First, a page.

• AMD Radeon RX 6000 (RDNA 2)
  • AMD Radeon RX 5000 (RDNA 1)
  • NVIDIA GeForce RTX 4000 (Lovelace)
  • NVIDIA GeForce RTX 3000 (Ampere)
  • NVIDIA GeForce RTX 2000 (Turing)
  • Intel Arc (Alchemist)

AMD Fluid Motion Frames Benchmarks

While Fluid Motion Frames looks to be pretty solid when we delve into the technical information, the best way to determine if this technology works, is with some gaming benchmarks. In this section we’ve tested five games with Fluid Motion Frames enabled, and with it turned off, assessing the difference in framerates between the two.

The benchmarking system we used utilised an AMD Ryzen 7 7700X and an AMD Radeon RX 7800 XT. Each game was set to 1440p high, with some variation in the settings dependent on the title. You can find all of the detailed settings we used in our How We Test Graphics Cards article.

Hogwarts Legacy

In Hogwarts Legacy at 1440p high with FMF turned off, we saw an average framerate of 126FPS across our gameplay run. AMD’s Radeon RX 7800 XT has great legs at 1440p which is why the framerate is so strong here, but we’re missing out on that 144Hz sweet spot here, which does reduce smoothness and stability.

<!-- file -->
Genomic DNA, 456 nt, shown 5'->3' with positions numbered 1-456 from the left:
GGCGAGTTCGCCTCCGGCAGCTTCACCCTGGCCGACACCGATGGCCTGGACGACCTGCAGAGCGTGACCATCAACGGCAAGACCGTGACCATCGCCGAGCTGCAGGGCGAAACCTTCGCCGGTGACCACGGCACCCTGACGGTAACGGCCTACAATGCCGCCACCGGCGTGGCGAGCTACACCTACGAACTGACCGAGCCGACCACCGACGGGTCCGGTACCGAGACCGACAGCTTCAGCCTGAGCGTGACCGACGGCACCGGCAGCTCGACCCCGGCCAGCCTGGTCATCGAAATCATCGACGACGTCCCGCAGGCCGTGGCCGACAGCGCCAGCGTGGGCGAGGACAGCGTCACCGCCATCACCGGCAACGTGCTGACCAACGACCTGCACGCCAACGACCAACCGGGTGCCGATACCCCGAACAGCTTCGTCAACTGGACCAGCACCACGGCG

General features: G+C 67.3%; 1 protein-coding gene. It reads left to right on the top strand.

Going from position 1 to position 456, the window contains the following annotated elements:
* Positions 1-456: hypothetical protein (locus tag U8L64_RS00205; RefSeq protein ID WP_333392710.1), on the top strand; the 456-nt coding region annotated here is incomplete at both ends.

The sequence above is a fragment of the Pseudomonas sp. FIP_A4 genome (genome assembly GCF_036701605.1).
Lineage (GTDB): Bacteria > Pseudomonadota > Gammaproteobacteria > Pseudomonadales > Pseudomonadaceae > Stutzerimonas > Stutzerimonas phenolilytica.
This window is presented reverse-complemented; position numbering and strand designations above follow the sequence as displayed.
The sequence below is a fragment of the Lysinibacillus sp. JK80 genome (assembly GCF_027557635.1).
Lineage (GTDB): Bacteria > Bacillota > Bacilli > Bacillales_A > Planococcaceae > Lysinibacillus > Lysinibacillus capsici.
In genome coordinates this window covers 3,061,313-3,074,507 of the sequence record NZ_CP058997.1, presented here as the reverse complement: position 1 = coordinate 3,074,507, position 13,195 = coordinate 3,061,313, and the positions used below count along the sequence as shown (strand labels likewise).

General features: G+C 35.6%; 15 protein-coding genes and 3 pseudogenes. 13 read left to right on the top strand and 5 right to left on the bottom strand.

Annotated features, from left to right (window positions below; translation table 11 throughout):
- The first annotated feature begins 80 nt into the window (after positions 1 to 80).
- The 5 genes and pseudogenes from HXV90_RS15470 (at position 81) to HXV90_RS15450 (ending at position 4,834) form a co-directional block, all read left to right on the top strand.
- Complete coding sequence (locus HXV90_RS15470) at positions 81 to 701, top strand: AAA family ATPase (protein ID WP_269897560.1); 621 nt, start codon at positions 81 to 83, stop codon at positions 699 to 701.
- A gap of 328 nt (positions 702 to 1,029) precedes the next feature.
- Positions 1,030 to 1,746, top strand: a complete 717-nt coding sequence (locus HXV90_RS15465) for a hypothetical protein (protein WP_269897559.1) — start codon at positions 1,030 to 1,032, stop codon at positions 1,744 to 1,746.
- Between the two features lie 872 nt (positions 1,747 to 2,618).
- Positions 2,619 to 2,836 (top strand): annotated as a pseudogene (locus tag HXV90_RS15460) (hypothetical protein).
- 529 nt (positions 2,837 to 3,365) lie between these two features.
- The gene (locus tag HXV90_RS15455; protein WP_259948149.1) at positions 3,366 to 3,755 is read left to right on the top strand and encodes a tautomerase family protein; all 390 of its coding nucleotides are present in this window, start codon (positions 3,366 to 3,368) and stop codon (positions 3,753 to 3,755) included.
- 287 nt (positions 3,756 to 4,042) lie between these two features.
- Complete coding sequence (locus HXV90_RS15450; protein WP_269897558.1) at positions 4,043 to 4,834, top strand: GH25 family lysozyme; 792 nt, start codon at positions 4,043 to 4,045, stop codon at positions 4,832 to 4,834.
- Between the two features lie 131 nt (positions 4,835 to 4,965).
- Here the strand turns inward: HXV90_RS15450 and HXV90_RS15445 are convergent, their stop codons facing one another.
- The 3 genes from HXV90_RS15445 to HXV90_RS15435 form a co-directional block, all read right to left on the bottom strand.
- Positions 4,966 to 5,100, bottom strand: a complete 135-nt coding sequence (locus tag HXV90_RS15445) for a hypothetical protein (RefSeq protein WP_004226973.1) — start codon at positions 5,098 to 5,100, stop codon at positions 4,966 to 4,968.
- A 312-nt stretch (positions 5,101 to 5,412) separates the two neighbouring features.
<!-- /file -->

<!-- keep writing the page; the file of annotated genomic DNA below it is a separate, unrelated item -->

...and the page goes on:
MPI_Hogwarts Legacy FMF Off New

With Fluid Motion Frames turned on, our framerate skyrocketed to 218FPS, which is a 92FPS gain, equating to around a 73% uplift. Our benchmarker Harry Coleman reported a noticeable increase in gameplay quality, where jittering or tearing were significantly reduced across the board. And because we’ve surpassed our monitor’s refresh rate here, playing Hogwarts Legacy was crisp and smooth.

Average Framerate (FMF Off)Average Framerate (FMF On)Percentage FPS GainSettings Used
126FPS218FPS73%Resolution: 1440p
Effects: High
Material: High
Fog: High
Sky: High
Foliage: High
Post Process: High
Shadows: High
Textures: High
MPI_Hogwarts Legacy FMF On